Widows, a remake of an 80s British miniseries of the same name, is more than just another heist film. It’s so richly layered and skillfully assembled with so many puzzle pieces, nothing ever gets lost in the shuffle, and that is a testament to the talented and meticulous McQueen and Flynn...
For more of my review, head over to ScreenPicks.
November 01, 2018
I realize you may still be coming down from the sugar highs of Halloween (how great were those costumes?), but I wanted to take a moment to talk to you one-on-one, from one holiday to another.
For the past few years, I've noticed that some of your followers just love celebrating your season. I like to call them Christmas Enthusiasts, and I think it's great that you have so many loyal, dedicated fans. I really do. The moment November 1 rolls around, some of them are putting up your trees, hanging up those lights, and decking all the halls. I get it. They can't contain their excitement for all of the upcoming yuletide festivities.
But Christmas, could you do me a solid and tell them to ease up a bit? I mean, December is still a month away. And dude, November is my month. Can I just get my three-and-a-half weeks of pilgrim statues, cornucopias, and cartoon turkeys? That's all I ask.
Now, I understand that some folks have an issue with my origin story (hello PC Police). And while all of that business went down hundreds of years ago, Americans have claimed me as their own, redefining the meaning of, well, me. I'm the frickin' representation of gratitude, a time to be grateful for everything you have, a time to be surrounded by loved ones, filling your bellies with delicious goodness. Come on -- have you ever heard of anyone having a blue Thanksgiving?
I also understand that some folks think there's been a war waged on you, Christmas, but let me tell you, from where I'm standing, that's the fakest of fake news I have ever heard. If anything, I think there's been a war waged on me. I get one or two racks of the same yellow-orange-brown shit while YOU get an entire section of a store dedicated to you. You get radio stations playing songs about you 24-7. Where are my tunes? Where my carolers at? And I can't drive down any main street in any town or city without seeing red and green garland being wrapped around streetlights.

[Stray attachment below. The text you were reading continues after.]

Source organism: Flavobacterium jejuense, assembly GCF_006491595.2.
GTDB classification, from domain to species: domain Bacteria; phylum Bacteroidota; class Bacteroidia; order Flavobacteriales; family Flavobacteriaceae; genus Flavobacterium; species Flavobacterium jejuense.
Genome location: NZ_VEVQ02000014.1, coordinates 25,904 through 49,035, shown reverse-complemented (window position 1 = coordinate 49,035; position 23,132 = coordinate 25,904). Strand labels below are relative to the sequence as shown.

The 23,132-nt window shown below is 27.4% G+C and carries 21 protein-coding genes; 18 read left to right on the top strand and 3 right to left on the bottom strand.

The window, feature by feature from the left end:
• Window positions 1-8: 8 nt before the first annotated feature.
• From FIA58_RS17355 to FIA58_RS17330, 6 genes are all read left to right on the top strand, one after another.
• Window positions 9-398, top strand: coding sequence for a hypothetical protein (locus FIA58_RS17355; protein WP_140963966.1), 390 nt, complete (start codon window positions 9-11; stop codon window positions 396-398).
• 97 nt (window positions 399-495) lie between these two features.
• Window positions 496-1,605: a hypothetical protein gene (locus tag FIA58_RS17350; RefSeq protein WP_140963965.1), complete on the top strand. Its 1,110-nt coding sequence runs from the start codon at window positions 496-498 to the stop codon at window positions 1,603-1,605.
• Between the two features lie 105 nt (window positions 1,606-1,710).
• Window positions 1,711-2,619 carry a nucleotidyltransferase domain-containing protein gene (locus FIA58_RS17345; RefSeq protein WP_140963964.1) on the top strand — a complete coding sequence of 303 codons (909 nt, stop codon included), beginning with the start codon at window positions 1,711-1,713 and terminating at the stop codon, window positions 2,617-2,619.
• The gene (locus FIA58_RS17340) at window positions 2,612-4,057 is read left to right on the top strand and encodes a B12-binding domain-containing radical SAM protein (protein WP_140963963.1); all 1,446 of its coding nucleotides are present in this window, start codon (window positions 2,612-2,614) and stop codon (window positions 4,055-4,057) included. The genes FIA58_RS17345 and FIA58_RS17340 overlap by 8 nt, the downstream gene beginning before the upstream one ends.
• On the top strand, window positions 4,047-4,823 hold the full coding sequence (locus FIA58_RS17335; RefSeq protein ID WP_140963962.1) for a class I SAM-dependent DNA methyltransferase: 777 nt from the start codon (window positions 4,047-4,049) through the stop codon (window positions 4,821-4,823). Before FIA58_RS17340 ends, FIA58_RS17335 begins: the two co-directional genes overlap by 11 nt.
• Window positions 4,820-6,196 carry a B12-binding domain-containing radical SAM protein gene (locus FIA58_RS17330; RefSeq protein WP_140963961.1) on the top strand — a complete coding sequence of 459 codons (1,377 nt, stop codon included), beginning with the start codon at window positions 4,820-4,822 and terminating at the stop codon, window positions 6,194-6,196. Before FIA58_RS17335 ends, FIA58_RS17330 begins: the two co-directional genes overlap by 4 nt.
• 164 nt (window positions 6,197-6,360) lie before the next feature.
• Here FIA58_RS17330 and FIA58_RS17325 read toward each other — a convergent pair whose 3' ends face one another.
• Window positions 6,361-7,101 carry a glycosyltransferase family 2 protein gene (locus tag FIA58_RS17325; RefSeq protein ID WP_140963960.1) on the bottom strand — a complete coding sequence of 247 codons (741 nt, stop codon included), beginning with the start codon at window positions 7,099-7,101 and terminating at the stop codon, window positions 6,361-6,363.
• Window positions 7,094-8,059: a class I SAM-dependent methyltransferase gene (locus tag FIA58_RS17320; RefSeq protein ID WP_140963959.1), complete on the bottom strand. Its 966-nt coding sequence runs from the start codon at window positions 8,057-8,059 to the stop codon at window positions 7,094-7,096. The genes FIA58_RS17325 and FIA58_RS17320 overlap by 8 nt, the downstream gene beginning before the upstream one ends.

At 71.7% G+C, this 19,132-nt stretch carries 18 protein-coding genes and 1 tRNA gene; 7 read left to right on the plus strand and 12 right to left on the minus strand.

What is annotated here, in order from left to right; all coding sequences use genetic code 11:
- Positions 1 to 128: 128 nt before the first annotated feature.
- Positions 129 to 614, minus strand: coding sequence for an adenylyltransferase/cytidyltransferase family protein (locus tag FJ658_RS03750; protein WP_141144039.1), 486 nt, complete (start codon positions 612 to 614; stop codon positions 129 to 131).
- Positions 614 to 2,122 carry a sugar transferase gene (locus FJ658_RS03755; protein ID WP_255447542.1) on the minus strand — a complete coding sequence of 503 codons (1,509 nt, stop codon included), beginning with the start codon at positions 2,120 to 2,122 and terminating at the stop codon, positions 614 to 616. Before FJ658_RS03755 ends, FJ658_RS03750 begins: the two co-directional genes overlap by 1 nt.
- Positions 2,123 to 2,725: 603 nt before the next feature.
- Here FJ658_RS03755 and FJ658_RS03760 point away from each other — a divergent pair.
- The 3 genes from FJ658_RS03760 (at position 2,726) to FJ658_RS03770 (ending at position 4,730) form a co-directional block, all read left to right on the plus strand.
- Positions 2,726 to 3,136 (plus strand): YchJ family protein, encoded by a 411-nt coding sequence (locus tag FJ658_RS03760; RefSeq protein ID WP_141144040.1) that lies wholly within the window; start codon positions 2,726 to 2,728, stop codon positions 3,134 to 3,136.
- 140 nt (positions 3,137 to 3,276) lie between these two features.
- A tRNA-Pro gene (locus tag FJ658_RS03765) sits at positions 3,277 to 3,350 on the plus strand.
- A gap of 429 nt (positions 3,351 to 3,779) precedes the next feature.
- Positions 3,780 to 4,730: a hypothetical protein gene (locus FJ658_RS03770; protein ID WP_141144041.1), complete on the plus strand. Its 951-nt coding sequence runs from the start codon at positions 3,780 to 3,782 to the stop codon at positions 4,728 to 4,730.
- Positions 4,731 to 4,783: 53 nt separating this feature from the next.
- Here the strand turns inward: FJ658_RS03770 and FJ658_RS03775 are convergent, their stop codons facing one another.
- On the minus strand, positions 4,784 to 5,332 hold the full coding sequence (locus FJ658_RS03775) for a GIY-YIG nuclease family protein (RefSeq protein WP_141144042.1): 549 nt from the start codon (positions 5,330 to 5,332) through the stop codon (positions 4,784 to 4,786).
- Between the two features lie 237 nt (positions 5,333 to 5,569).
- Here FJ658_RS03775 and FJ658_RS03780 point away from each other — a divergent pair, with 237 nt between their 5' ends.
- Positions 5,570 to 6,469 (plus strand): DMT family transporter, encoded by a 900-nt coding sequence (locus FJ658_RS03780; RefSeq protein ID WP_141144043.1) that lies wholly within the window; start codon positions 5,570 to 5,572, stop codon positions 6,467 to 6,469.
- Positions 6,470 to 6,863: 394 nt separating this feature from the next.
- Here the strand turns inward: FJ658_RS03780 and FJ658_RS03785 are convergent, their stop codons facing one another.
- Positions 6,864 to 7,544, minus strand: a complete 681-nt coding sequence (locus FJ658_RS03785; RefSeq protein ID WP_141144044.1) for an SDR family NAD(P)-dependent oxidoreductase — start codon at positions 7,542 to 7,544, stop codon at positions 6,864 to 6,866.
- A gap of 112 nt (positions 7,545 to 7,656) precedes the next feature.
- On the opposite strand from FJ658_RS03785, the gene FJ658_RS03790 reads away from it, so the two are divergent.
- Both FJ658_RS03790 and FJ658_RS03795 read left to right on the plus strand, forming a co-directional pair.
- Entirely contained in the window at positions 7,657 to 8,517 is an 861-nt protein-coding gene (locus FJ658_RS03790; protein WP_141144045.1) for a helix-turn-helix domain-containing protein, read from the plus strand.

Halloween's got the whole month of October, and that bitch got his fans rolling in pumpkins on Labor Day who, by the way, won't complain because everyone already hates him for ending summer. So please, just give me these few weeks. For once, put yourself in my shoes. Think about how you feel come January when Valentine's Day is pushing those marshmallow Santas out of the way to make room for her heart-shaped boxes of chocolates.
I hope you can understand where I'm coming from.
P.S. - Hanukkah says hi.
October 25, 2018
When some people think of Halloween party music, they think "Monster Mash" or "Purple People Eater."
But this ain't some cheesy episode from an 80s or 90s sitcom.
Yes, Michael Jackson's "Thriller" makes an appearance on this special playlist -- twice in fact, thanks to Steve Aoki's awesome remix of the 1983 classic -- and yes, Walk the Moon's rendition of "Ghostbusters" is in here, but that's it. The rest is designed to keep your party going well into the wee hours of the morning, loaded with hits from the 90s, 00s, and today (cue the corny radio disc jockey spiel). And it will certainly be playing at one particular party this weekend here in L.A...
See some of you there.
September 18, 2018
2018 is proving to be The Year I Fell in Love With Australian Pop Artists.
After discovering the awesome retro sounds of MOBS and the harmonies of Sheppard, it's official: Australia has been churning out some great talent this year.
More proof can be found in Future Jr., the indie artist from Down Under who's been wooing me with his single "Changing." (Also worth listening: "Forget About Me" and "Half Past You")
Give it a listen:
September 16, 2018
NAME: Hiko Mitsuzuka
SUBJECT: Summer Vacation
DATE: Sept. 16, 2018
The Summer of 2018 was a busy one.
I kicked it off with a 10-night journey through Europe. You can read about my first six nights in Berlin and Paris here, here, and here.
I read Crazy Rich Asians before seeing the movie and fell in love with Astrid long before all of y'all did.
I consumed an adequate amount of ice cream; shout-out to Talenti gelato.
I treated my parents to a weekend in Vegas. Along with a Jennifer Lopez concert.
I had many strong feelings about Jurassic World: Fallen Kingdom, mostly about how the franchise is losing its luster.
On the other hand, I saw and reviewed the fantastic Eighth Grade. It is being slotted in my Top 10 of the year.
I was transported back to high school when I saw TLC headline a music festival in South London. I also fell in love with London all over again.